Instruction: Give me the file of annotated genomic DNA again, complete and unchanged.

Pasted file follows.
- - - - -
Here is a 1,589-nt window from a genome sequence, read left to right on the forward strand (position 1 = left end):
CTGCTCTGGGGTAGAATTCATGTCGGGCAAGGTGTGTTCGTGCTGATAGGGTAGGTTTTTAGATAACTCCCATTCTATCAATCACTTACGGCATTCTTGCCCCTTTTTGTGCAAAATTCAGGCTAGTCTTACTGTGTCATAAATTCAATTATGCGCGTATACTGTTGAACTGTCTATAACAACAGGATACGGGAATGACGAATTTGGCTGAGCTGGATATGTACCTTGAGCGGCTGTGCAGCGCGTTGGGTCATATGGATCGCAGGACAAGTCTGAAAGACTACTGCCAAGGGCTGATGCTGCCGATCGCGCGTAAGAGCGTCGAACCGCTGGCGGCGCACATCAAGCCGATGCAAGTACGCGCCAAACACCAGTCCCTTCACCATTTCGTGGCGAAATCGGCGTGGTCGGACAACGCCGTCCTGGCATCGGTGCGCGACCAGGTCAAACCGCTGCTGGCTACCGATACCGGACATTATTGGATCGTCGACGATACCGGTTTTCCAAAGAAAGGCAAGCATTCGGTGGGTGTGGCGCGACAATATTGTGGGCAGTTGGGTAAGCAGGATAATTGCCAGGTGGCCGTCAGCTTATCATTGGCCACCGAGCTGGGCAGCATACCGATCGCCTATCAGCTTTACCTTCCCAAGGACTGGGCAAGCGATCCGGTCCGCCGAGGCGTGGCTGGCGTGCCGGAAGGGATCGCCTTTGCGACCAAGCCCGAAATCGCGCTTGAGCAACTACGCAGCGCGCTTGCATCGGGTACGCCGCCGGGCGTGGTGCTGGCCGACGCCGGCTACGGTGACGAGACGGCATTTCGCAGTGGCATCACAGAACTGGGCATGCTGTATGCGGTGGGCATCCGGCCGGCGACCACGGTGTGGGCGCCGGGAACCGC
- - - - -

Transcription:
Here is a 1,589-nt window from a genome sequence, read left to right on the forward strand (position 1 = left end):
CTGCTCTGGGGTAGAATTCATGTCGGGCAAGGTGTGTTCGTGCTGATAGGGTAGGTTTTTAGATAACTCCCATTCTATCAATCACTTACGGCATTCTTGCCCCTTTTTGTGCAAAATTCAGGCTAGTCTTACTGTGTCATAAATTCAATTATGCGCGTATACTGTTGAACTGTCTATAACAACAGGATACGGGAATGACGAATTTGGCTGAGCTGGATATGTACCTTGAGCGGCTGTGCAGCGCGTTGGGTCATATGGATCGCAGGACAAGTCTGAAAGACTACTGCCAAGGGCTGATGCTGCCGATCGCGCGTAAGAGCGTCGAACCGCTGGCGGCGCACATCAAGCCGATGCAAGTACGCGCCAAACACCAGTCCCTTCACCATTTCGTGGCGAAATCGGCGTGGTCGGACAACGCCGTCCTGGCATCGGTGCGCGACCAGGTCAAACCGCTGCTGGCTACCGATACCGGACATTATTGGATCGTCGACGATACCGGTTTTCCAAAGAAAGGCAAGCATTCGGTGGGTGTGGCGCGACAATATTGTGGGCAGTTGGGTAAGCAGGATAATTGCCAGGTGGCCGTCAGCTTATCATTGGCCACCGAGCTGGGCAGCATACCGATCGCCTATCAGCTTTACCTTCCCAAGGACTGGGCAAGCGATCCGGTCCGCCGAGGCGTGGCTGGCGTGCCGGAAGGGATCGCCTTTGCGACCAAGCCCGAAATCGCGCTTGAGCAACTACGCAGCGCGCTTGCATCGGGTACGCCGCCGGGCGTGGTGCTGGCCGACGCCGGCTACGGTGACGAGACGGCATTTCGCAGTGGCATCACAGAACTGGGCATGCTGTATGCGGTGGGCATCCGGCCGGCGACCACGGTGTGGGCGCCGGGAACCGC